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Global Problems Can be Solved

Sustainable Energy for All a Priority for UN Secretary-General's Second Term

New York, NY —   September 21, 2011

United Nations Secretary-General Ban Ki-moon today laid out priorities that will guide his second 5-year term, naming among them extending energy’s reach in order to combat endemic poverty. Universal access to energy, improved efficiency and enhanced deployment of renewable sources are ambitious goals, and the Secretary-General is designing a Sustainable Energy for All initiative to make them achievable.

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 "As I see it, we have five imperatives — five generational opportunities to shape the world of tomorrow by the decisions we make today. The first and greatest of these is sustainable development — the imperative of the 21st century. Saving our planet, lifting people out of poverty, advancing economic growth — these are one and the same fight. We must connect the dots between climate change, water scarcity, energy shortages, global health, food security and women’s empowerment. Solutions to one problem must be solutions for all,” said the Secretary-General before the assembled world leaders in New York.”

“Energy is key — to our planet, to our way of life. That is why we have launched a pioneering new initiative, Sustainable Energy for All," he stressed.

The Secretary-General had already announced on Tuesday the formation of a prestigious high-level group that will advise and guide the Sustainable Energy for All Initiative. These leaders from global corporations, financial institutions, and foundations will join with UN agencies and member states to produce a comprehensive and concrete sustainable energy action agenda leading up to the Rio+20 conference next year.

The challenge before the high-level group is substantial. Energy is central to nearly every major challenge and opportunity the world faces today. Be it jobs, security, climate change, food production or poverty, sustainable energy for all is essential for strengthening economies, protecting ecosystems and achieving equity.

In fact, more than 1.4 billion people worldwide have no access to electricity, and 1 billion more only have intermittent access. Some 2.7 billion people – almost half of humanity – rely on traditional biomass for cooking and heating.

Sustainable Energy for All will call for private sector and national commitments and attract global attention to the importance of energy for development and poverty alleviation. The goal is to meet three objectives by 2030:

• ensuring universal access to modern energy services;
• doubling the rate of improvement in energy efficiency;
• doubling the share of renewable energy in the global energy mix.

The work toward these goals will be supplemented by a Technical Group and Practitioner Network with the expertise to provide strategic and informed solutions. The Practitioner Network is led by the UN Foundation, which is collaborating with UN-Energy to advance the Sustainable Energy for All initiative.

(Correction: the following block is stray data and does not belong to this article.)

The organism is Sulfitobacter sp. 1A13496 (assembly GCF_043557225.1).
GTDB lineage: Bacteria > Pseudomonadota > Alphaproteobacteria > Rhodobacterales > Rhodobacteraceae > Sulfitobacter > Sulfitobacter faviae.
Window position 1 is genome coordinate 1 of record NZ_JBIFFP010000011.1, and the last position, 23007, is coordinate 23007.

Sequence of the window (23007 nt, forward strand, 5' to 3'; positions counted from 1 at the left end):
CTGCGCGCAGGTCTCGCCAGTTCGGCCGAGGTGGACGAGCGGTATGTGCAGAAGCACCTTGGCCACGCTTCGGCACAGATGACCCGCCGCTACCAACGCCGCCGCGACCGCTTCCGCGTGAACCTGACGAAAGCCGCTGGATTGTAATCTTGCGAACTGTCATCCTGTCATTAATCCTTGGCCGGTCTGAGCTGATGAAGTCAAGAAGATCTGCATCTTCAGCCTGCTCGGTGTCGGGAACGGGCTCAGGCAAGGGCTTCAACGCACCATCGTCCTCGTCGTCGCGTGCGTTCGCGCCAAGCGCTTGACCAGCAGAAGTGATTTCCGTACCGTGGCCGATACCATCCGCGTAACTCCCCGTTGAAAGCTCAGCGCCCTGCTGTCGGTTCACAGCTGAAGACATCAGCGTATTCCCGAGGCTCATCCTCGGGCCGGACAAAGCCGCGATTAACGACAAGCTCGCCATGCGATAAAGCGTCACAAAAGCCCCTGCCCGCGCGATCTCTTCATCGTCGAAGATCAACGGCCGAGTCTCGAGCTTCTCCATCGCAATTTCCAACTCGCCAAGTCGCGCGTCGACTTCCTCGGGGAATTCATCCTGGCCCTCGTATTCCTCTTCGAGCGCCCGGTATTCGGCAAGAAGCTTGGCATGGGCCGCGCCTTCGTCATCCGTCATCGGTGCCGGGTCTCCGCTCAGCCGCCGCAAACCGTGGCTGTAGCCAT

The members of the High-level Group will be guided by co-chairs who together bring decades worth of international development and private sector experience. The High-level Group's co-chairs are Kandeh Yumkella, Chair of UN-Energy and Director General of UNIDO and Chad Holliday, Chairman of the Board, Bank of America and former President of Dupont. Additional leadership will be provided by Timothy E. Wirth, President of the UN Foundation, who serves on the High-level Group.

Within months, the high-level group will release a multi-year action plan for how to achieve the initiative’s three goals of improving access, efficiency and use of renewable energy. In addition, the General Assembly has declared 2012 the International Year of Sustainable Energy for All, during which various public-private collaborations will work to forge political commitments and raise crucial public awareness and financial resources needed to combat energy poverty.

The United Nations Foundation will support the work of UN-Energy, a coordinating group of 20 UN agencies. UN-Energy will play a central and supporting role in this effort, raising awareness of the scope of the challenge and the importance of re-thinking current global energy strategies.

“Every global challenge ultimately comes back to energy access. Without access to energy, educating children, empowering women, and improving health are all impossible. Energy is the driver of economic growth which is necessary for alleviating poverty. This initiative marks the first time in its history that the United Nations has tackled energy issues, and the UN Foundation is committed to seeing the goals realized,” explained Reid Detchon, Vice President of Energy and Climate at the UN Foundation.

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About the United Nations Foundation
The United Nations Foundation, a public charity, was created in 1998 with entrepreneur and philanthropist Ted Turner’s historic $1 billion gift to support UN causes and activities. The UN Foundation builds and implements public/private partnerships to address the world’s most pressing problems, and works to broaden support for the UN through advocacy and public outreach. Through campaigns and partnerships, the organization connects people, ideas, and resources to help the UN solve global problems. The campaigns reduce child mortality, empower women and girls, create a new energy future, secure peace and human rights, and promote technology innovation to improve health outcomes. These solutions are helping the UN advance the eight global targets known as the Millennium Development Goals (MDGs). For more information, visit www.unfoundation.org.

 
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